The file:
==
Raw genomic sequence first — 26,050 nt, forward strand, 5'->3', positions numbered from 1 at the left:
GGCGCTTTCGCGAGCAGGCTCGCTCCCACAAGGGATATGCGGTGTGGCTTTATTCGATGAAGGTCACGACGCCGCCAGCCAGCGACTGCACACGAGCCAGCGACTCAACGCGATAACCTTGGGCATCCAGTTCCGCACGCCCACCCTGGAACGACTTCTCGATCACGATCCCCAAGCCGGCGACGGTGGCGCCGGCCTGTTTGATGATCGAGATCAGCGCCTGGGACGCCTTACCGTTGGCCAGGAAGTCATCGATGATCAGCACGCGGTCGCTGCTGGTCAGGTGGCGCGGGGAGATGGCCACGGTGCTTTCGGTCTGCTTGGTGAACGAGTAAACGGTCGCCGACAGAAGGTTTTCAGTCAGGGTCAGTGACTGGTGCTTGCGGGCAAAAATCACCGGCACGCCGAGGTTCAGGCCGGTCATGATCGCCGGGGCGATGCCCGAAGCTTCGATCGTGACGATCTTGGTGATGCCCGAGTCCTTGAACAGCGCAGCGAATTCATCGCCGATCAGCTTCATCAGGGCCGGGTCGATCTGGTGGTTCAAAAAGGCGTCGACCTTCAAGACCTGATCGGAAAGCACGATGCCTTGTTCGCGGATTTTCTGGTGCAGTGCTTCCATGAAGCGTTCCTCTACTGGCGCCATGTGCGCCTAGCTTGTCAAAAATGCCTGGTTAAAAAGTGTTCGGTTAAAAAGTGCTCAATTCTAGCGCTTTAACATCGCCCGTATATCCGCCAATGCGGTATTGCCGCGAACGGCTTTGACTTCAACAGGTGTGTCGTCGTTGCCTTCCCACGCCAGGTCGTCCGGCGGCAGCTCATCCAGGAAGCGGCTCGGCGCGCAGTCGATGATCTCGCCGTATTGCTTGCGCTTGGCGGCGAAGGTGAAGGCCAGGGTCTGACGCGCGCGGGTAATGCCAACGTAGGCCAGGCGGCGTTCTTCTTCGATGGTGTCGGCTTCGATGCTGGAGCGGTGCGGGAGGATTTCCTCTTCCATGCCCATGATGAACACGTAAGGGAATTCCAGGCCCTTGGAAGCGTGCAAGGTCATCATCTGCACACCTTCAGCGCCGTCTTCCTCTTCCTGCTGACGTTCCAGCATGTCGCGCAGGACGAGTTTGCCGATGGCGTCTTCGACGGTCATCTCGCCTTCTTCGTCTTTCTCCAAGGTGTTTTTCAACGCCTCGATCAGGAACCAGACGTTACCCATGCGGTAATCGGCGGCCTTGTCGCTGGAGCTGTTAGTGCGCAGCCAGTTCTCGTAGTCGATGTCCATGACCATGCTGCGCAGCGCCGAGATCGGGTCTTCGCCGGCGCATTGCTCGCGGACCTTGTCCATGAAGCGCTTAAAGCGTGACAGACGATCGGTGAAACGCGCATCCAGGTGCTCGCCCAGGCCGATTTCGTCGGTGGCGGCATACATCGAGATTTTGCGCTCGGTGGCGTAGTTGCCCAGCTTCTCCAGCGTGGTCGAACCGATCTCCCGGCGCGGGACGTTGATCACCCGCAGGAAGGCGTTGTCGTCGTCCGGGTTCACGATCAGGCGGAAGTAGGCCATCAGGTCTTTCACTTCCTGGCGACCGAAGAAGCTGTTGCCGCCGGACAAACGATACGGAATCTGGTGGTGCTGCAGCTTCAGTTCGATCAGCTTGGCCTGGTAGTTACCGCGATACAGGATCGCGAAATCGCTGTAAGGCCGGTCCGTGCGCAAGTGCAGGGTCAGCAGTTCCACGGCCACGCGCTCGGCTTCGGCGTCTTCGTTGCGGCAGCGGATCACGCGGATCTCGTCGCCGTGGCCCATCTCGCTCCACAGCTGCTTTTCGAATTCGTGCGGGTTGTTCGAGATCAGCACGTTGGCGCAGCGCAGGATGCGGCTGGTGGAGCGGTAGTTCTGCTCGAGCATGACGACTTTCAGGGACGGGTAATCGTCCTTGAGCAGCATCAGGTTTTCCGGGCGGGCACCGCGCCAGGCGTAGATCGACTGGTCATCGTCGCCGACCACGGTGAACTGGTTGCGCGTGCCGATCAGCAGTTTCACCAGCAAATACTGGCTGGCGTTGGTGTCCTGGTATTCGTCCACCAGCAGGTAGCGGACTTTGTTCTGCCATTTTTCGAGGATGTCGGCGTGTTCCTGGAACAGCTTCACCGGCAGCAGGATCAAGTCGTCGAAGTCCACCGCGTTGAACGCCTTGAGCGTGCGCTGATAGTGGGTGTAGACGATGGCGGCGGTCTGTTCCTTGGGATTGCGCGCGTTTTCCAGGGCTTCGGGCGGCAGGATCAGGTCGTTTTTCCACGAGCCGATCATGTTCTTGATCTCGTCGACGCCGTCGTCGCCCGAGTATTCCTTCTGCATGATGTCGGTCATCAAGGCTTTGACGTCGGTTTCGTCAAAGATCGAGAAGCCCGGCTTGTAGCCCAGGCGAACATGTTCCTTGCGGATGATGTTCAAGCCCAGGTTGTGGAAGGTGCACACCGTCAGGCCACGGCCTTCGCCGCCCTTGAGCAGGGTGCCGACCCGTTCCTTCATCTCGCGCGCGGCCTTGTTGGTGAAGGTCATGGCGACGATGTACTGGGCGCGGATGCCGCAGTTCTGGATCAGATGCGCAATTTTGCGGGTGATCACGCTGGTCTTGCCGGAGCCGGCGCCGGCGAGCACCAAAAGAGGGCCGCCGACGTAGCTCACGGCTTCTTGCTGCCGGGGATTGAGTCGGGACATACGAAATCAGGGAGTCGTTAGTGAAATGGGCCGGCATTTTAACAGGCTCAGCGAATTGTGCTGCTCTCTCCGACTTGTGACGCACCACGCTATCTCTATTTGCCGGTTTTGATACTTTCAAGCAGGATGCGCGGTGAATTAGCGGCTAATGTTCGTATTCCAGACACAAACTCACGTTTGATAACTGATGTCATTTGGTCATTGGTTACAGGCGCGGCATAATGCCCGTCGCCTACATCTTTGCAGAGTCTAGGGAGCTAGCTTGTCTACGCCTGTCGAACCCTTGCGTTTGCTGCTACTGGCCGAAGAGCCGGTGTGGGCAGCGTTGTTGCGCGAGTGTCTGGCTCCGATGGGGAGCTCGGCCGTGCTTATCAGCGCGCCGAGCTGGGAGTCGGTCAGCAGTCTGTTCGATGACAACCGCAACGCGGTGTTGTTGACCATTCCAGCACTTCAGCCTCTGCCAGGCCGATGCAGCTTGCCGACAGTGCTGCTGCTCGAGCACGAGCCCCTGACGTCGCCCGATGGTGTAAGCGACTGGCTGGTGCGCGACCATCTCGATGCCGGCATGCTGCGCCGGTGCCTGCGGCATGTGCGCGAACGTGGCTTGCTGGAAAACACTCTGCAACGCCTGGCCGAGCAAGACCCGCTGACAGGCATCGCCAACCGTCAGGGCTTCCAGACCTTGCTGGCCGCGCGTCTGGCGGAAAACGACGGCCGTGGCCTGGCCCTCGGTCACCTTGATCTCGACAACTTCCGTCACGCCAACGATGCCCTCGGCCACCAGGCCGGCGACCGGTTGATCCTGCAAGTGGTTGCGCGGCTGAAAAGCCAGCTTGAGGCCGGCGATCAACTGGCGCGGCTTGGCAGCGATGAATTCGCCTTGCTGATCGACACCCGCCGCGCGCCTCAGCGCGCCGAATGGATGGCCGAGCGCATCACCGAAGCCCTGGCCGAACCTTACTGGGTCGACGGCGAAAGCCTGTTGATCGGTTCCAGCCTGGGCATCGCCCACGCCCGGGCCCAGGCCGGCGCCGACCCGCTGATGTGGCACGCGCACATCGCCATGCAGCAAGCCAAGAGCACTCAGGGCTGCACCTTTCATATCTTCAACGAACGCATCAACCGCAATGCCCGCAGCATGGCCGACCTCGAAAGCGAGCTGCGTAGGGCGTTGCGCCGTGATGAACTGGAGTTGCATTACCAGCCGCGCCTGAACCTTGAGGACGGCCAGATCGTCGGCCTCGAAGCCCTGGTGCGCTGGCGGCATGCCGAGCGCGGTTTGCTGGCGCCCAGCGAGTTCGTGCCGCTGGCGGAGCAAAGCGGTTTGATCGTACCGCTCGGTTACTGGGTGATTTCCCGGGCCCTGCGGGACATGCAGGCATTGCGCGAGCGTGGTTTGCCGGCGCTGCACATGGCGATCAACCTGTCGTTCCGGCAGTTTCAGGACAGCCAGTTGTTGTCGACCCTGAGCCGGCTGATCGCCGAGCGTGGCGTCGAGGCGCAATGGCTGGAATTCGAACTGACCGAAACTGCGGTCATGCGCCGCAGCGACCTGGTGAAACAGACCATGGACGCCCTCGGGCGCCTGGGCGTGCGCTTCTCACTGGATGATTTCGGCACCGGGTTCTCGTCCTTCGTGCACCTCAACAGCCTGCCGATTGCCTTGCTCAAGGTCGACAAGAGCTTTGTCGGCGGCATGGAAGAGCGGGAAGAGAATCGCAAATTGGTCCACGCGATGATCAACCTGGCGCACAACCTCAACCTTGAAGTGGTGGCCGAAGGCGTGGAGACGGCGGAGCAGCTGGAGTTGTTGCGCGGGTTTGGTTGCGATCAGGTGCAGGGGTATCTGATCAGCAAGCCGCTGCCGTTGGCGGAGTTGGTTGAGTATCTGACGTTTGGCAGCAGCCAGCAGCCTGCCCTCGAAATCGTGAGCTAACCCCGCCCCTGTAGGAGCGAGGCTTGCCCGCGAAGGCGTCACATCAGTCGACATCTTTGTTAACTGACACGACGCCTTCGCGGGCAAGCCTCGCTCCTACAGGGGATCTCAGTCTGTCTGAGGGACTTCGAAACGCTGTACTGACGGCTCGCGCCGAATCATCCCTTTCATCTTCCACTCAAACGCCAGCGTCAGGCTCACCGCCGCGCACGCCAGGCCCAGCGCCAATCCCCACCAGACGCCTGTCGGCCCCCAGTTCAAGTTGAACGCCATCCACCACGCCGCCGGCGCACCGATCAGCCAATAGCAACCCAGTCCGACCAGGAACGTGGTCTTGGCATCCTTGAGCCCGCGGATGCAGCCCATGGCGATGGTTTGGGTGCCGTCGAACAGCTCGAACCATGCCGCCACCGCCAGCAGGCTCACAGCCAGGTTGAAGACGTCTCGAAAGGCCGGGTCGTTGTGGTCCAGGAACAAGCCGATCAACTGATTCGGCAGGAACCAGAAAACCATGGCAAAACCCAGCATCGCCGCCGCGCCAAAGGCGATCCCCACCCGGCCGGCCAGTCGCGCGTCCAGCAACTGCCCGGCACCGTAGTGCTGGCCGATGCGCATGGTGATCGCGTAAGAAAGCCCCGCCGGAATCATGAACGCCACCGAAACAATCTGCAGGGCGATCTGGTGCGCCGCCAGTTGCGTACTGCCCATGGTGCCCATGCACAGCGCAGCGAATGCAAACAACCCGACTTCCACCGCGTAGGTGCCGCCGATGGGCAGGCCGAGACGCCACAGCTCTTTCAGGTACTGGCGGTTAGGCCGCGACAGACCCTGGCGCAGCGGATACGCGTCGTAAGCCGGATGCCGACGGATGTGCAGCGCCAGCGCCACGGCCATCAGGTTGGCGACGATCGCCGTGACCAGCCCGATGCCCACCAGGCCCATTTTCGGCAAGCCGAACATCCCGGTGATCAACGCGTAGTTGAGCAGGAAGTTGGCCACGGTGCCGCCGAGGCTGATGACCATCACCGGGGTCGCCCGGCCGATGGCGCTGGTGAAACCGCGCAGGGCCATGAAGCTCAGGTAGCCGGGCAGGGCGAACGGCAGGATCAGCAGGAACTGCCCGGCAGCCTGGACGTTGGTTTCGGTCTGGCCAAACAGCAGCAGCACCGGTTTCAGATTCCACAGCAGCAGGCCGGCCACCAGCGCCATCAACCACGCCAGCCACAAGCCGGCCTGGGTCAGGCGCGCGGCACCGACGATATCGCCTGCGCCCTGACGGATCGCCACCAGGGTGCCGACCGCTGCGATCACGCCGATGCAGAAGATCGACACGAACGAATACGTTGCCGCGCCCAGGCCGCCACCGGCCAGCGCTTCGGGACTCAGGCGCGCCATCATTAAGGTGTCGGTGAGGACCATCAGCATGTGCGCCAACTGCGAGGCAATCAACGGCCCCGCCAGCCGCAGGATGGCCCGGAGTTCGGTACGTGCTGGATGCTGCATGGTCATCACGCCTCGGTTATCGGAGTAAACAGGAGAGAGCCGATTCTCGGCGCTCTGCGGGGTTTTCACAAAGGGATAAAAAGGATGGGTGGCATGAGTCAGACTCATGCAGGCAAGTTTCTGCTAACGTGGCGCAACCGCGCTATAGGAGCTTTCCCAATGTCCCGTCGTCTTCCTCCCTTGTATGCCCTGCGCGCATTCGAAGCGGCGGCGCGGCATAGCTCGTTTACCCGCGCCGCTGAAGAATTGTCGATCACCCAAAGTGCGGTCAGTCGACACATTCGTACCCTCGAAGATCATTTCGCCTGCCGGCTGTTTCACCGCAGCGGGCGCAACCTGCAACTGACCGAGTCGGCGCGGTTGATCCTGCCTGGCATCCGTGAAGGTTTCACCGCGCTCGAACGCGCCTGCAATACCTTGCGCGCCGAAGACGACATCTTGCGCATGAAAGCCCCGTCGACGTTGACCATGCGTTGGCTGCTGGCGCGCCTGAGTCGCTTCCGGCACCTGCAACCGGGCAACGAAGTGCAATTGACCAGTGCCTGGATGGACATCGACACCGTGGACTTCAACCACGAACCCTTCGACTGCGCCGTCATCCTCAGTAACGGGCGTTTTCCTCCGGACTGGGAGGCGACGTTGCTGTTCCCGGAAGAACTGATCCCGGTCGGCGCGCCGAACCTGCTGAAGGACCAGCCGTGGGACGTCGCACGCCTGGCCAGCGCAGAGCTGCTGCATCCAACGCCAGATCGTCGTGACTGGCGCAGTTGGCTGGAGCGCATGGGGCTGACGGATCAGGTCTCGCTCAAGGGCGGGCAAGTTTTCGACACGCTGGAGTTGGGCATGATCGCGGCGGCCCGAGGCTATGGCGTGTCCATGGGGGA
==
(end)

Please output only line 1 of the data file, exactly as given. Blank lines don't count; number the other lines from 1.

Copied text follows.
Raw genomic sequence first — 26,050 nt, forward strand, 5'->3', positions numbered from 1 at the left: